Good for the economy, bad for the environment?

Irrespective of fuel costs, investing in a robust public transport system alone can save the day

December 06, 2014 11:37 pm | Updated April 07, 2016 03:29 am IST

Whenever news about a fall in oil prices hits the headline, the first to cheer are car users. “I can save up to Rs. 2,700 every month now. That means I can put this money to better use elsewhere,” a journalist-friend recently said with a sigh of relief when asked to respond to the recent steep fall.

Despite more pocket-friendly modes of transport available, my friend prefers to use her car to travel from her house in suburban Chennai to our workplace, which is a good 26 km away. Nothing can beat the comfort of hopping into a car right outside your doorstep compared with walking a good 10 minutes to reach the nearest bus stop or trekking up two flights of stairs at the local MRTS station (as the lifts are mostly dysfunctional) to get to work, is her argument for not patronising public transport.

But given India’s climate change concerns — it is the third largest emitter of greenhouse gases — and the rising levels of pollution in our cities, can we afford to remain oblivious to the environmental costs of neglecting public transport?

“You can no longer depend on the economic argument alone when you discuss something like transportation. Private vehicle usage globally contributes to huge equity issues,” Sujatha Byravan, adviser, Centre for Study of Science Technology and Policy, Bangalore, said.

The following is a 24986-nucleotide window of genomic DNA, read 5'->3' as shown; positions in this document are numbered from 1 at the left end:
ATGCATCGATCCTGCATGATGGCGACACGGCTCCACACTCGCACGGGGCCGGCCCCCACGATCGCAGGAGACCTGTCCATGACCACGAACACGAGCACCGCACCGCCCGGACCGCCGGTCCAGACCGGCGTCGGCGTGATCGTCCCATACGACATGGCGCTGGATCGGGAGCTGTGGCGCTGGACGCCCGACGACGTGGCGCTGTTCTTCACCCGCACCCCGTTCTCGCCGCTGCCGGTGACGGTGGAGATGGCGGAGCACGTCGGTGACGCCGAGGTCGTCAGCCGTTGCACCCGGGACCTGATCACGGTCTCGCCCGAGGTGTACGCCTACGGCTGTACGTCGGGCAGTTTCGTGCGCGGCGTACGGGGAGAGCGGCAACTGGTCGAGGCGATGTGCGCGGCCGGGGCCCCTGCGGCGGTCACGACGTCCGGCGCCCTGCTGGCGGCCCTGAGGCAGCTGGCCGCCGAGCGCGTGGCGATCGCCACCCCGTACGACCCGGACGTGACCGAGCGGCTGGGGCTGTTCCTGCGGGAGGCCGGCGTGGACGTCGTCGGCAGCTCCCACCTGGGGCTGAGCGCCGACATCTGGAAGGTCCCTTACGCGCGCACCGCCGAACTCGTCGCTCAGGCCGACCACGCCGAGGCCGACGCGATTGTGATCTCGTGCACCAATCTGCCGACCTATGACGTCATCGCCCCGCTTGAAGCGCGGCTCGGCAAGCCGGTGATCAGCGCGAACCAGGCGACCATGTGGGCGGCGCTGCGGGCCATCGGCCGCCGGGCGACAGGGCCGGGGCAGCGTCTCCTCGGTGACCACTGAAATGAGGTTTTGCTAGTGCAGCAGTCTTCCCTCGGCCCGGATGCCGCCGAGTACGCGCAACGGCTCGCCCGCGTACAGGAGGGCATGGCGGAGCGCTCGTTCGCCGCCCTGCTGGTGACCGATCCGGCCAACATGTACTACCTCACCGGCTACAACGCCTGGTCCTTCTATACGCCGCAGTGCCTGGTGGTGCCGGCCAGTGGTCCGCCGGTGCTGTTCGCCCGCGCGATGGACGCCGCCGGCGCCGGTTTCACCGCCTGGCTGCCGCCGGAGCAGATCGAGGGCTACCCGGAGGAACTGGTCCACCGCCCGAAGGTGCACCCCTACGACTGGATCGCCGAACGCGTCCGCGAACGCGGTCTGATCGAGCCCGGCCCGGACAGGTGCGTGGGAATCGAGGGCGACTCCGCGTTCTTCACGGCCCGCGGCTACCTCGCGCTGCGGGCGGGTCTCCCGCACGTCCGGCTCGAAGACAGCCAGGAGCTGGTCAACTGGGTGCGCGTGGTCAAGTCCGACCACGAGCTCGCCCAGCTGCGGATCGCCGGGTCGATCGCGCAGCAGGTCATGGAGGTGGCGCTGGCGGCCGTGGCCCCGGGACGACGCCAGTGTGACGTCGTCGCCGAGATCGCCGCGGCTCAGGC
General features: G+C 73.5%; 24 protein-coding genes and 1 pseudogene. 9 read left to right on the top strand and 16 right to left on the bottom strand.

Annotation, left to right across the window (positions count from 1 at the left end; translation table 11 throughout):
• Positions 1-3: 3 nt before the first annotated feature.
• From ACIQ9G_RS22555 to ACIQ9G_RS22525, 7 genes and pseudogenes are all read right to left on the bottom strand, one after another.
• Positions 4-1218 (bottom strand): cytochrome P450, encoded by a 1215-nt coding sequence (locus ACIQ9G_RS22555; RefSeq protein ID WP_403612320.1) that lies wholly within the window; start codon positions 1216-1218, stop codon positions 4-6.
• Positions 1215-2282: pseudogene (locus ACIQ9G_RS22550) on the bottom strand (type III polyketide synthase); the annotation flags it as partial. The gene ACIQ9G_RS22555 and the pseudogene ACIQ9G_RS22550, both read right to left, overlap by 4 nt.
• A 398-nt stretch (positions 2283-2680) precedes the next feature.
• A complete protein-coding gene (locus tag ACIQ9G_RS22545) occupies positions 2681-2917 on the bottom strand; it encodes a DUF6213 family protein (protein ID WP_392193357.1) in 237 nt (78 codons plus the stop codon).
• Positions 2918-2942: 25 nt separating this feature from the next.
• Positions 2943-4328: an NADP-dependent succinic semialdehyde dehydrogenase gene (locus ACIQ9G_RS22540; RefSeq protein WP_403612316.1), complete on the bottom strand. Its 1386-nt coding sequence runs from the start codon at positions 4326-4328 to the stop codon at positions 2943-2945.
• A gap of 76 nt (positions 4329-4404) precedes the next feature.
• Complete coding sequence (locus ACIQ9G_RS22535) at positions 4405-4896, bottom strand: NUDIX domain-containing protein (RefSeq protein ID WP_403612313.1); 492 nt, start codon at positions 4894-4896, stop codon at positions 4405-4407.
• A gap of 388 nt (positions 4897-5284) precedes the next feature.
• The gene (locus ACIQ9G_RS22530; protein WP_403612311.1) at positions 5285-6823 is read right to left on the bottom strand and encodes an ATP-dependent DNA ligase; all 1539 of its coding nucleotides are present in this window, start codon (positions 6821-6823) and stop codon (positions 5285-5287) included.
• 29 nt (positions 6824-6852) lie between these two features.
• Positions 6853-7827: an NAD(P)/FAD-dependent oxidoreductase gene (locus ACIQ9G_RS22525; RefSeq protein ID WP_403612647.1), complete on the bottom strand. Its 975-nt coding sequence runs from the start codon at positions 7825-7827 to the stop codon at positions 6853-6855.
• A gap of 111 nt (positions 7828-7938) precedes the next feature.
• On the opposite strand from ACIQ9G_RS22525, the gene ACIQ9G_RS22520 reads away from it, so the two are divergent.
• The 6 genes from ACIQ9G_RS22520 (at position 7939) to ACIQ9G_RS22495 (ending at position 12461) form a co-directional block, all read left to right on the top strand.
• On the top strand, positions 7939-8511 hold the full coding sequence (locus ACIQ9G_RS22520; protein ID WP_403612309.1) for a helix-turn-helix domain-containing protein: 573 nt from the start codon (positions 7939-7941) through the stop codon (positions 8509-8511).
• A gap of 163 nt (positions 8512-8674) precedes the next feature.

Citing a World Development Report brought out by the World Bank, she said switching from SUVs to fuel-efficient passenger cars in the U.S. alone would nearly offset the emissions generated in providing electricity to 1.6 billion more people. “What that means is switching over to less fuel-guzzling modes of transportation can greatly reset the global imbalance in resource consumption.”

For Chennai-based wildlife conservationist Shekar Dattatri, the news of oil prices crashing the world over gave a sinking feeling, as it would inevitably lead to more profligate use of motorised vehicles. “Cities like Chennai desperately need a much better public transport system,” he said. Though many comfortable new buses have been introduced in the city, Mr. Dattatri feels that Chennai still has a long way to go. “Even if one wants to take a bus or a local train, there is no proper feeder connectivity to make the experience seamless. The minibuses launched by the Tamil Nadu government for connecting inner roads to main roads is a step in the right direction, but this service needs to be expanded,” he said.

He recalled how the Mayor of Bogota, Enrique Peñalosa, revolutionised public transport in his once-congested city to the point where even affluent car owners are happy to take buses rather than drive, dramatically decongesting the roads and improving everyone’s quality of life. “I’m still waiting for that to happen here,” he said.